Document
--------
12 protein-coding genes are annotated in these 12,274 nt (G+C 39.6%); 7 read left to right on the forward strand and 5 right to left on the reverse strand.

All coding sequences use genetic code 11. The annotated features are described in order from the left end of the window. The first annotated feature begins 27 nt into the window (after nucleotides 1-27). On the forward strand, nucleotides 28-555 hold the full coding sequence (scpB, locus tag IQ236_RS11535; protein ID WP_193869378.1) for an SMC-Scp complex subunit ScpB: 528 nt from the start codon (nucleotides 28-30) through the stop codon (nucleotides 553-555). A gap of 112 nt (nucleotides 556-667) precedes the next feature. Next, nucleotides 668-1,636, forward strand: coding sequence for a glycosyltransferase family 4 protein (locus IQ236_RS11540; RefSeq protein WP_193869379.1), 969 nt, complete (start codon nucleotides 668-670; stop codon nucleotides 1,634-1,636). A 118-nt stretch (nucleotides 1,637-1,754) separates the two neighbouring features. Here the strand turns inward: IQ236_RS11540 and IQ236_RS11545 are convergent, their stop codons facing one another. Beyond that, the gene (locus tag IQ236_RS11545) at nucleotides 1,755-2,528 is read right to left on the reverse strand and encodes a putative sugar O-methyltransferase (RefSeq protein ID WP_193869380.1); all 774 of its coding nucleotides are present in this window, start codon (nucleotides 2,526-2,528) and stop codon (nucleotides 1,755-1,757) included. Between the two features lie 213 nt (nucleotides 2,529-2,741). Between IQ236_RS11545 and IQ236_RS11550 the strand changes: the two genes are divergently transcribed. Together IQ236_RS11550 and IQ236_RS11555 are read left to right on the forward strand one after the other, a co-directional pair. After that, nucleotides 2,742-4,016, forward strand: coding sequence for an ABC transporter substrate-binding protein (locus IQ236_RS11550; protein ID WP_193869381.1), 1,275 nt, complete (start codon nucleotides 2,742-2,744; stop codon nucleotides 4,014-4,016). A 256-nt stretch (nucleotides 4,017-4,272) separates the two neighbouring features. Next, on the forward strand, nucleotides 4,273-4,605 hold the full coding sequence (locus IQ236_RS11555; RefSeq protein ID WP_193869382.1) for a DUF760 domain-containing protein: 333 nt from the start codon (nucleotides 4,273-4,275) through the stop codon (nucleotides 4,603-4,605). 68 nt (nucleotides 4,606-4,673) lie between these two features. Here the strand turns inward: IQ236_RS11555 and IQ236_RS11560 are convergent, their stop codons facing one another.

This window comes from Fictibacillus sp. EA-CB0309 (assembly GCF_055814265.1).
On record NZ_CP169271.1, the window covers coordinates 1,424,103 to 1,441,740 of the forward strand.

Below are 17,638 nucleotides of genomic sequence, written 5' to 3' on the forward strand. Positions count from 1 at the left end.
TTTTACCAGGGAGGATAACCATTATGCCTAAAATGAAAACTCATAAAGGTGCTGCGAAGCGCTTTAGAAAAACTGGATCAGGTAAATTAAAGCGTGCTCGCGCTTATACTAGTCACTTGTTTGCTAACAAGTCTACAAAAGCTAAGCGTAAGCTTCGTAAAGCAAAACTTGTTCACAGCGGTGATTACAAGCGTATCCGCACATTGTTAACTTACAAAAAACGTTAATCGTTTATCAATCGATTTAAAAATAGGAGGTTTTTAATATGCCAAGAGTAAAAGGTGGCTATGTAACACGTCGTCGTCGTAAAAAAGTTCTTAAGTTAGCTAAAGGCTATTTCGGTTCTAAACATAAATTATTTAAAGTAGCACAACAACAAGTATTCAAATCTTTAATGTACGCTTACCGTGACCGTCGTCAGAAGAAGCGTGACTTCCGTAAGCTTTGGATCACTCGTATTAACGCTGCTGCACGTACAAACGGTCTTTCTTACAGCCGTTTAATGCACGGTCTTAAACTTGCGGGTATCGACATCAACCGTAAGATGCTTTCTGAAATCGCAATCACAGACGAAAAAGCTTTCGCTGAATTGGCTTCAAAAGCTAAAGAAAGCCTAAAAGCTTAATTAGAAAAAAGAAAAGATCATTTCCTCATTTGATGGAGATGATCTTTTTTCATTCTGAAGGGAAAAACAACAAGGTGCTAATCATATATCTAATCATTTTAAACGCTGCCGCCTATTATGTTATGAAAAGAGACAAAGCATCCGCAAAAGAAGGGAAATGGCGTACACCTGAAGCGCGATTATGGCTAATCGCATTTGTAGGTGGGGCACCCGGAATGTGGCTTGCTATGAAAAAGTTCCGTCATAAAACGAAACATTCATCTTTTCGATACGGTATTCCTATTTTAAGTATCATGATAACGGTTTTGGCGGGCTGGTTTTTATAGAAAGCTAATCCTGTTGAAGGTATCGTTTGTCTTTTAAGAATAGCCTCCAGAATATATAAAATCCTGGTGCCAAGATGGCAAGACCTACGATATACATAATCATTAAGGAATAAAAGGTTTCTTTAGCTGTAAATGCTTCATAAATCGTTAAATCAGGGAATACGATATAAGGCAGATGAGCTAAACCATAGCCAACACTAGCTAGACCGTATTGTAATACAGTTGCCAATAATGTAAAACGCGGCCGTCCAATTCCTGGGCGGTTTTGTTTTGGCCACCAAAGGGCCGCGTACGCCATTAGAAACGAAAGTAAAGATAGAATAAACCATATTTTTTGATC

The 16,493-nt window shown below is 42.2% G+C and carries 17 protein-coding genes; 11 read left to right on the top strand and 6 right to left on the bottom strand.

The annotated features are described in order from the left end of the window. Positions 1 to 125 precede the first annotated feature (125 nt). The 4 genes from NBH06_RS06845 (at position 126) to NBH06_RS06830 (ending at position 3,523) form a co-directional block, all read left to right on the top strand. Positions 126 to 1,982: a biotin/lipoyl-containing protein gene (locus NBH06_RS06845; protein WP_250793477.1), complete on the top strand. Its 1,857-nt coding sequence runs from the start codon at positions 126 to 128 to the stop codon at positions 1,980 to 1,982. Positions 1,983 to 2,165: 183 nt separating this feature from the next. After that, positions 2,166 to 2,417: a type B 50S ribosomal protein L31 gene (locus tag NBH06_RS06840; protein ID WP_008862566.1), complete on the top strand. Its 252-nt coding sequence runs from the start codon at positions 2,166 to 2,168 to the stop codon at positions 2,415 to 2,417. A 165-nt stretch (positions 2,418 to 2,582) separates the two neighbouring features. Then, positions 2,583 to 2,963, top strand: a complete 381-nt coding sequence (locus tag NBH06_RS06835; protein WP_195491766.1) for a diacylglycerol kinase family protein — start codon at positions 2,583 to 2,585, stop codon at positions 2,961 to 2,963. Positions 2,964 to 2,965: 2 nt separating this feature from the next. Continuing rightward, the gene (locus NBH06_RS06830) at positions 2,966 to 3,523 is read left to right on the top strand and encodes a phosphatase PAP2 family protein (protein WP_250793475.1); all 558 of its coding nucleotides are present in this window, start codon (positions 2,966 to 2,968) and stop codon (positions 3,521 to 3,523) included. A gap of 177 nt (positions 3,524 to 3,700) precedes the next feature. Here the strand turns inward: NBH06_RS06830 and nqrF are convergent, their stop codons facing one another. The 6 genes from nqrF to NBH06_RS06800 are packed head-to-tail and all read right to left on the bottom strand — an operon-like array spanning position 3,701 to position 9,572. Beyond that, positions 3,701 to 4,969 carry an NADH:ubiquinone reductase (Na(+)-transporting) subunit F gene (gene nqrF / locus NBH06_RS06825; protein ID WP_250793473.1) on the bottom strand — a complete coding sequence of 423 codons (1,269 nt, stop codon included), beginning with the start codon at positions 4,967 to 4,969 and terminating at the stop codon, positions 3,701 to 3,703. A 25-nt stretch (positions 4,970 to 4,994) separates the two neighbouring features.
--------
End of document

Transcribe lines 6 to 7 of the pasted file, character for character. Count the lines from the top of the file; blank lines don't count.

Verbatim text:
TTTTACCAGGGAGGATAACCATTATGCCTAAAATGAAAACTCATAAAGGTGCTGCGAAGCGCTTTAGAAAAACTGGATCAGGTAAATTAAAGCGTGCTCGCGCTTATACTAGTCACTTGTTTGCTAACAAGTCTACAAAAGCTAAGCGTAAGCTTCGTAAAGCAAAACTTGTTCACAGCGGTGATTACAAGCGTATCCGCACATTGTTAACTTACAAAAAACGTTAATCGTTTATCAATCGATTTAAAAATAGGAGGTTTTTAATATGCCAAGAGTAAAAGGTGGCTATGTAACACGTCGTCGTCGTAAAAAAGTTCTTAAGTTAGCTAAAGGCTATTTCGGTTCTAAACATAAATTATTTAAAGTAGCACAACAACAAGTATTCAAATCTTTAATGTACGCTTACCGTGACCGTCGTCAGAAGAAGCGTGACTTCCGTAAGCTTTGGATCACTCGTATTAACGCTGCTGCACGTACAAACGGTCTTTCTTACAGCCGTTTAATGCACGGTCTTAAACTTGCGGGTATCGACATCAACCGTAAGATGCTTTCTGAAATCGCAATCACAGACGAAAAAGCTTTCGCTGAATTGGCTTCAAAAGCTAAAGAAAGCCTAAAAGCTTAATTAGAAAAAAGAAAAGATCATTTCCTCATTTGATGGAGATGATCTTTTTTCATTCTGAAGGGAAAAACAACAAGGTGCTAATCATATATCTAATCATTTTAAACGCTGCCGCCTATTATGTTATGAAAAGAGACAAAGCATCCGCAAAAGAAGGGAAATGGCGTACACCTGAAGCGCGATTATGGCTAATCGCATTTGTAGGTGGGGCACCCGGAATGTGGCTTGCTATGAAAAAGTTCCGTCATAAAACGAAACATTCATCTTTTCGATACGGTATTCCTATTTTAAGTATCATGATAACGGTTTTGGCGGGCTGGTTTTTATAGAAAGCTAATCCTGTTGAAGGTATCGTTTGTCTTTTAAGAATAGCCTCCAGAATATATAAAATCCTGGTGCCAAGATGGCAAGACCTACGATATACATAATCATTAAGGAATAAAAGGTTTCTTTAGCTGTAAATGCTTCATAAATCGTTAAATCAGGGAATACGATATAAGGCAGATGAGCTAAACCATAGCCAACACTAGCTAGACCGTATTGTAATACAGTTGCCAATAATGTAAAACGCGGCCGTCCAATTCCTGGGCGGTTTTGTTTTGGCCACCAAAGGGCCGCGTACGCCATTAGAAACGAAAGTAAAGATAGAATAAACCATATTTTTTGATC

The 16,493-nt window shown below is 42.2% G+C and carries 17 protein-coding genes; 11 read left to right on the top strand and 6 right to left on the bottom strand.